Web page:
15 states where one insurer rules the market
In 15 states, only one insurer dominates with the majority share of the health insurance market, according to a new study from the American Medical Association (AMA).
The AMA used 2011 data to examine state and metropolitan areas, finding 10 states--Alabama, Hawaii, Michigan, Delaware, Alaska, South Carolina, North Dakota, Nebraska, Louisiana and Rhode Island--have the least competitive insurance markets.
It also found 15 states had one insurer with at least 50 percent of the commercial market share, while 45 states had two insurers with a combined market share of at least 50 percent.
"In far too many states, one or two insurance companies dominate the market, which can hurt patients, physicians and employers," AMA President Ardis Dee Hoven said in a statement. "Without rivals to compete against, a large health insurance company can take advantage of patients by raising premiums and dictating important aspects of patient care."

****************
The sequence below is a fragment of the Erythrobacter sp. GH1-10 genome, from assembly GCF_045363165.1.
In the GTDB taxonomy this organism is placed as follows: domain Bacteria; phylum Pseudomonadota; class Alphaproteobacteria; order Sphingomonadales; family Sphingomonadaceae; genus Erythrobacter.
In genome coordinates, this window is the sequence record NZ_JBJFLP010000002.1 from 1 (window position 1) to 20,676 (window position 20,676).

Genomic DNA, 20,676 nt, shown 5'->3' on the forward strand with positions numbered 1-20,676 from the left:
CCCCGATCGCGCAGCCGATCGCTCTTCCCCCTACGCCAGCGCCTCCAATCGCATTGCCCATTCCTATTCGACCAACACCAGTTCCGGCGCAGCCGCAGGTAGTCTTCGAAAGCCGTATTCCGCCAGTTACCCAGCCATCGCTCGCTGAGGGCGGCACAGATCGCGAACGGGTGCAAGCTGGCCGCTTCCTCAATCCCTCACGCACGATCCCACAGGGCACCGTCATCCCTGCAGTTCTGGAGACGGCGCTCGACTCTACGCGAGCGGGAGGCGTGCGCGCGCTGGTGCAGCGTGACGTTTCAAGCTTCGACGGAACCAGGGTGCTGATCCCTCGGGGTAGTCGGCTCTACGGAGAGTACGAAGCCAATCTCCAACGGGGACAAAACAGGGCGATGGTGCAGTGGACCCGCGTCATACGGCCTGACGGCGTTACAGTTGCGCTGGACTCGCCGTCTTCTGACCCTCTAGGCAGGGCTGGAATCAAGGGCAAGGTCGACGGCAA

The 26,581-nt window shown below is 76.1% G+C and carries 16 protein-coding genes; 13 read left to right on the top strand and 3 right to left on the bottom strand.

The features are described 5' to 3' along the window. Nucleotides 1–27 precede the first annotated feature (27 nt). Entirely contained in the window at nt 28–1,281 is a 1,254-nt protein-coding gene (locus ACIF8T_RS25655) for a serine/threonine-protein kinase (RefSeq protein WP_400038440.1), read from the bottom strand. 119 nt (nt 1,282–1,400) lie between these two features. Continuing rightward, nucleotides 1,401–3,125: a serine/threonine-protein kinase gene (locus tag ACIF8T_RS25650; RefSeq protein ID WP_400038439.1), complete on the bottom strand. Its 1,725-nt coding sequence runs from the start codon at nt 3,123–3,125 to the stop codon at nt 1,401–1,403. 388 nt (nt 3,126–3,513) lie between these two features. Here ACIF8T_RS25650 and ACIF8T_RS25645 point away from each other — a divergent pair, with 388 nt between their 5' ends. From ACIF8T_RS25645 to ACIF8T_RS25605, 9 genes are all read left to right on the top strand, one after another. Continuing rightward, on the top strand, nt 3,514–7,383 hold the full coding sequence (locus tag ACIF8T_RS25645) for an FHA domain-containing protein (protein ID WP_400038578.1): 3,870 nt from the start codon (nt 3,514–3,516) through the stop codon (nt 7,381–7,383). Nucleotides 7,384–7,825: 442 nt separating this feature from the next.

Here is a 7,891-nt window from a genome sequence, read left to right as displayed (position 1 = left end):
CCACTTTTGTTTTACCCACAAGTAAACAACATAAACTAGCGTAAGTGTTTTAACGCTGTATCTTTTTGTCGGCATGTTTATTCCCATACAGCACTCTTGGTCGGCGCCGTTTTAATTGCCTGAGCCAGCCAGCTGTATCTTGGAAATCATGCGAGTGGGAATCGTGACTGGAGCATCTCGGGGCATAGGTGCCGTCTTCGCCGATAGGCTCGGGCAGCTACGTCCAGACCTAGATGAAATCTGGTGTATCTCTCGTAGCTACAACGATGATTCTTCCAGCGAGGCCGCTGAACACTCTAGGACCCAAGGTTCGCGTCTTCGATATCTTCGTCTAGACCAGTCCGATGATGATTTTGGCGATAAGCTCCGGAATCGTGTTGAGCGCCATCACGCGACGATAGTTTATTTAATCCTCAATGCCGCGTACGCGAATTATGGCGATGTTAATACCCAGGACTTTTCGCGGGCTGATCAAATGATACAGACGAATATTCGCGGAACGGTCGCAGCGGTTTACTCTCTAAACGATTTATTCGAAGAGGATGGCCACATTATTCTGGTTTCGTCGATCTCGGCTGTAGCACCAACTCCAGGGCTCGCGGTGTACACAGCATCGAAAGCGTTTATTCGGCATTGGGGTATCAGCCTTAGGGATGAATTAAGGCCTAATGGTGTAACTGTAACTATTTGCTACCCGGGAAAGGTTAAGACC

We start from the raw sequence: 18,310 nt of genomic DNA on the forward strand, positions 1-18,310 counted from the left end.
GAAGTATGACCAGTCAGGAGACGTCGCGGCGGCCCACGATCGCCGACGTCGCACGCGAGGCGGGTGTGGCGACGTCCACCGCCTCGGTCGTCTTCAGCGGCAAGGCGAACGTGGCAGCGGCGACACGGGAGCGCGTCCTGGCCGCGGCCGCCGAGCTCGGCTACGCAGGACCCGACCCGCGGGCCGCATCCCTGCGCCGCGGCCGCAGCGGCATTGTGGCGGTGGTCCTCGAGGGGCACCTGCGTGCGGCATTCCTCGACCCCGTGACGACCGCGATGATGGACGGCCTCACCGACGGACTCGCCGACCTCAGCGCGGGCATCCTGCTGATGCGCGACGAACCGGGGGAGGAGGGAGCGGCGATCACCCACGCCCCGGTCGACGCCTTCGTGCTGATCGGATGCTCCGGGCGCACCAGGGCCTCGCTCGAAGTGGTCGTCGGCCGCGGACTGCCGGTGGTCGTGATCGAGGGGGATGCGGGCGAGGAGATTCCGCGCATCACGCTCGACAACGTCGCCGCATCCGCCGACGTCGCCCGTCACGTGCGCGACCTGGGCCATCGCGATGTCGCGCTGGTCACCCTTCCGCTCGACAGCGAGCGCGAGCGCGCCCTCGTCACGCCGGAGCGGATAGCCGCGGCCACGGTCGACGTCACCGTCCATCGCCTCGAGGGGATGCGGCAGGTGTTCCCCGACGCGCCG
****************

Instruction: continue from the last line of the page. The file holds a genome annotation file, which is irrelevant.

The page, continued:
Low competition within the insurance industry could worsen with the health insurance exchanges, according to healthcare economists, as states with very little competition will likely see continued strong marketplace dominance by one or two insurers in the exchanges, FierceHealthPayer previously reported.
Alabama has the least competitive health insurance industry with Blue Cross Blue Shield accounting for 86 percent of the market, though the AMA noted Blue Cross's share decreased slightly from 88 percent the year before.
Despite holding such a dominant portion of Alabama's market, Blue Cross says it offers some of the lowest premiums in the country. "Our customers' faith in us has provided us our market share, and we have to continue to earn that every day," spokeswoman Koko Mackin told the Birmingham News.
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